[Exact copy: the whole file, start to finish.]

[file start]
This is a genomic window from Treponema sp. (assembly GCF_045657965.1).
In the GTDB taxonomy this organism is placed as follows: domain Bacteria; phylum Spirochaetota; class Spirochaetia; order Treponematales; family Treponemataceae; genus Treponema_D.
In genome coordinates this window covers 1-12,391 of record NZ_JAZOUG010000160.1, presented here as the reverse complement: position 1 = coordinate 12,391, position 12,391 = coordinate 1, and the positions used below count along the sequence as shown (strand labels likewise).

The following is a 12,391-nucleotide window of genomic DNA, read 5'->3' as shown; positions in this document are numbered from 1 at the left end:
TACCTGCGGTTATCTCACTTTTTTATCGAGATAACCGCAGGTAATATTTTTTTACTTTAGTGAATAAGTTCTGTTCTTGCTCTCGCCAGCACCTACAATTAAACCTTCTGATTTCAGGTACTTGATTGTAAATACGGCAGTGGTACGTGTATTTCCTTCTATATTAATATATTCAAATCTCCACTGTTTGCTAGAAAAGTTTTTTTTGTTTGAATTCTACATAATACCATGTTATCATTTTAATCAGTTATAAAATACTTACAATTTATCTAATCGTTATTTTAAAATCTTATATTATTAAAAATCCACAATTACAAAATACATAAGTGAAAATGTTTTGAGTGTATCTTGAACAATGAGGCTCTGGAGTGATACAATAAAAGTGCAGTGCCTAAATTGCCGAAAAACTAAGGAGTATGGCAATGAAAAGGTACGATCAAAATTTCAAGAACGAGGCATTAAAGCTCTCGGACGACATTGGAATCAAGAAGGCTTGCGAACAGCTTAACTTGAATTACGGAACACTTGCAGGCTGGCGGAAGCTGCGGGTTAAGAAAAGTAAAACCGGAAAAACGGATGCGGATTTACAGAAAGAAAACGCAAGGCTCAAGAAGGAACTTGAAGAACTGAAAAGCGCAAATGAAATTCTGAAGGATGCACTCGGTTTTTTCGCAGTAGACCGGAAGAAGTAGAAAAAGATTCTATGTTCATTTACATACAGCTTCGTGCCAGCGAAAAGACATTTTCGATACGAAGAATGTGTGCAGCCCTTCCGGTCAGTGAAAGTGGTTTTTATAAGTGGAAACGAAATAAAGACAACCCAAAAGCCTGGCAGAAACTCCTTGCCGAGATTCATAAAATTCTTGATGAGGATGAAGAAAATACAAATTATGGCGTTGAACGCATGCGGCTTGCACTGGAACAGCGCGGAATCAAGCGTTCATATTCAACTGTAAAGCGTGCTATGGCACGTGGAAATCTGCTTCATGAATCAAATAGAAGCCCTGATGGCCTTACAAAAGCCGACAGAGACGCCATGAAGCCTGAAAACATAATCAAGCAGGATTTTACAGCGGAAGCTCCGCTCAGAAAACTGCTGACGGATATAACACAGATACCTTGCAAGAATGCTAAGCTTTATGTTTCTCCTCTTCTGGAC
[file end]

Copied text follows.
This is a genomic window from Treponema sp. (assembly GCF_045657965.1).
In the GTDB taxonomy this organism is placed as follows: domain Bacteria; phylum Spirochaetota; class Spirochaetia; order Treponematales; family Treponemataceae; genus Treponema_D.
In genome coordinates this window covers 1-12,391 of record NZ_JAZOUG010000160.1, presented here as the reverse complement: position 1 = coordinate 12,391, position 12,391 = coordinate 1, and the positions used below count along the sequence as shown (strand labels likewise).

The following is a 12,391-nucleotide window of genomic DNA, read 5'->3' as shown; positions in this document are numbered from 1 at the left end:
TACCTGCGGTTATCTCACTTTTTTATCGAGATAACCGCAGGTAATATTTTTTTACTTTAGTGAATAAGTTCTGTTCTTGCTCTCGCCAGCACCTACAATTAAACCTTCTGATTTCAGGTACTTGATTGTAAATACGGCAGTGGTACGTGTATTTCCTTCTATATTAATATATTCAAATCTCCACTGTTTGCTAGAAAAGTTTTTTTTGTTTGAATTCTACATAATACCATGTTATCATTTTAATCAGTTATAAAATACTTACAATTTATCTAATCGTTATTTTAAAATCTTATATTATTAAAAATCCACAATTACAAAATACATAAGTGAAAATGTTTTGAGTGTATCTTGAACAATGAGGCTCTGGAGTGATACAATAAAAGTGCAGTGCCTAAATTGCCGAAAAACTAAGGAGTATGGCAATGAAAAGGTACGATCAAAATTTCAAGAACGAGGCATTAAAGCTCTCGGACGACATTGGAATCAAGAAGGCTTGCGAACAGCTTAACTTGAATTACGGAACACTTGCAGGCTGGCGGAAGCTGCGGGTTAAGAAAAGTAAAACCGGAAAAACGGATGCGGATTTACAGAAAGAAAACGCAAGGCTCAAGAAGGAACTTGAAGAACTGAAAAGCGCAAATGAAATTCTGAAGGATGCACTCGGTTTTTTCGCAGTAGACCGGAAGAAGTAGAAAAAGATTCTATGTTCATTTACATACAGCTTCGTGCCAGCGAAAAGACATTTTCGATACGAAGAATGTGTGCAGCCCTTCCGGTCAGTGAAAGTGGTTTTTATAAGTGGAAACGAAATAAAGACAACCCAAAAGCCTGGCAGAAACTCCTTGCCGAGATTCATAAAATTCTTGATGAGGATGAAGAAAATACAAATTATGGCGTTGAACGCATGCGGCTTGCACTGGAACAGCGCGGAATCAAGCGTTCATATTCAACTGTAAAGCGTGCTATGGCACGTGGAAATCTGCTTCATGAATCAAATAGAAGCCCTGATGGCCTTACAAAAGCCGACAGAGACGCCATGAAGCCTGAAAACATAATCAAGCAGGATTTTACAGCGGAAGCTCCGCTCAGAAAACTGCTGACGGATATAACACAGATACCTTGCAAGAATGCTAAGCTTTATGTTTCTCCTCTTCTGGAC